Eyes of the World on Wales

For those of you that love Soccer, you will be aware of the emotional rollercoaster that us Welsh fans have been on during the last month.

The Welsh Boys Defying the Odds
The Welsh Boys Defying the Odds

Euro 2016 kicked off on the 10 June and was the first major competition that Wales had competed in for 58 years!

 

Surpassing all expectations, Wales reached the semi-finals, topping their group and beating star-studded teams such as Belgium on their way.

Unfortunately, the journey ended last night as Wales were defeated by Cristiano Ronaldo’s Portugal, but what a journey it was!

The eyes of the world were truly on Wales and we as a nation did not disappoint – the future is looking bright for Welsh football once again.

It’s not just football that makes Wales a truly unique and spectacular nation (if we do say so ourselves!)

Here are a few reasons why you might want to visit us here in Wales in the future:

 

Castles

The 'Ball in the Wall'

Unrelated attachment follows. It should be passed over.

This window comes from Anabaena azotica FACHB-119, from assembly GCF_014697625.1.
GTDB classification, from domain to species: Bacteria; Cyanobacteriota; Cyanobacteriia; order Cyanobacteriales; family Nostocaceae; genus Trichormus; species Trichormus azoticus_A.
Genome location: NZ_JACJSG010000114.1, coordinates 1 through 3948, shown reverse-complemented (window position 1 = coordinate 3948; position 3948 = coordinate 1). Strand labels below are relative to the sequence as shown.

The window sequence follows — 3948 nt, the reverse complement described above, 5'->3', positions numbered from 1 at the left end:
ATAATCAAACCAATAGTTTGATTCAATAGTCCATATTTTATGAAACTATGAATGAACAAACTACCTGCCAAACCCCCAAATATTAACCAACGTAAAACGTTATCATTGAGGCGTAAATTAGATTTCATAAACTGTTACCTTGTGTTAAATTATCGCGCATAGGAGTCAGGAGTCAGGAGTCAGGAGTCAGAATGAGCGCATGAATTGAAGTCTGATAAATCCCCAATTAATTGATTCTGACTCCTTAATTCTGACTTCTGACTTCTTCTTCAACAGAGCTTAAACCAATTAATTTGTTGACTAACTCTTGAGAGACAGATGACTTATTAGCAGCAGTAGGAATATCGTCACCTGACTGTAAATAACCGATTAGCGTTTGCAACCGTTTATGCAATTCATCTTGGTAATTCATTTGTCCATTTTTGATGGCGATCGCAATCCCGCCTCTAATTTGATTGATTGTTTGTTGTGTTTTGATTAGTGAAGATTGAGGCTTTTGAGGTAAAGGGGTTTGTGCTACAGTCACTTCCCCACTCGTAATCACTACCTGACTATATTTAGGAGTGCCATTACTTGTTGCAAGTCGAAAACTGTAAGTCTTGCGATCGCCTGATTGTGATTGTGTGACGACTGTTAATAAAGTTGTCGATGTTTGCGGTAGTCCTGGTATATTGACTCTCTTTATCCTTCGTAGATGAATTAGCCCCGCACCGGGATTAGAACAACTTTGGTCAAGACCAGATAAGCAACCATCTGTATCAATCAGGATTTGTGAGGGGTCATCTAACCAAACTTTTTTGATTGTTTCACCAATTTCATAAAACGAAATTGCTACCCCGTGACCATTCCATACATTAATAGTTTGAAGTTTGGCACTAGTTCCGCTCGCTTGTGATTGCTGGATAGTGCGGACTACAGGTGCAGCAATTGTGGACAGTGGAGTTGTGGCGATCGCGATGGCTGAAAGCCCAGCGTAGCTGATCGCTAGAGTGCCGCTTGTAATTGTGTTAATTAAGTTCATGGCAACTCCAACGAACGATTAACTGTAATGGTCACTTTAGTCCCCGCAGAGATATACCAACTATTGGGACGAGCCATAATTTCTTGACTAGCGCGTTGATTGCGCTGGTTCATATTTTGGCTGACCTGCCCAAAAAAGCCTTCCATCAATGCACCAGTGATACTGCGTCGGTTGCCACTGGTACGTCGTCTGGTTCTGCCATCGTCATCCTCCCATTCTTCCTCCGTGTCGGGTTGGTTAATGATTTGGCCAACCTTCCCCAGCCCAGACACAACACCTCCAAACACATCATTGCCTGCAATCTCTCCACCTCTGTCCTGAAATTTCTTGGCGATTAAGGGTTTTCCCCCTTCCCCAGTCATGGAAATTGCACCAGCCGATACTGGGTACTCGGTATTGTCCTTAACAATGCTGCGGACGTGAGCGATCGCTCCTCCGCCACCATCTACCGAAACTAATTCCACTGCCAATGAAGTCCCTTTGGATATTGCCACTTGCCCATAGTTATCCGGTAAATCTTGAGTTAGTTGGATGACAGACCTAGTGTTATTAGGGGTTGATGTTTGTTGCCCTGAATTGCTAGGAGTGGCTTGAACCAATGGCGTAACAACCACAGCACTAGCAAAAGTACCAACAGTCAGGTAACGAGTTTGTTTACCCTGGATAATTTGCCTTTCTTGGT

The ‘Ball in the Wall’

Wales is often referred to as the castle capital of the world – with over 400 castles, there are more per head than any other country on the planet! Castles are so common in Wales that we even have one standing prominently in our capital city centre. Cardiff Castle often pays tribute to events around the world such as the ‘ball in the wall’ during the Rugby World Cup.

 

Heritage

The Welsh language has recently been revived and is over 1400 years old! Take a Welsh language lesson on one of our small group tours and see if you can master the pronunciation of Llanfairpwllgwyngyllgogerychwyrndrobwllllantysiliogogogoch.

 

Coastline

Wales Coast Path
Wales Coast Path

The Wales Coast Path starts in Chepstow and ends in Queensferry (that’s 870 miles!). Follow the footpath from North to South as you pass through eleven national nature reserves and many offshore islands that you can travel to by boat such as Caldey, Grassholme and Skomer.

 

Nature

If soccer doesn’t interest you, take a hike through the Brecon Beacons or Snowdonia National Park and experience the stunning views and unique picturesque scenery that will be sure to take your breath away.

The People

As Wales fans showed throughout Euro 2016, we are a friendly and welcoming people that will be sure to make you feel right at home once you step foot in the green, green grass of home (as Tom Jones would say!)

 

With the popularity of Wales increasing and the pound sterling being at an unusually weak value, our trips have never been cheaper – what better time is there to visit?!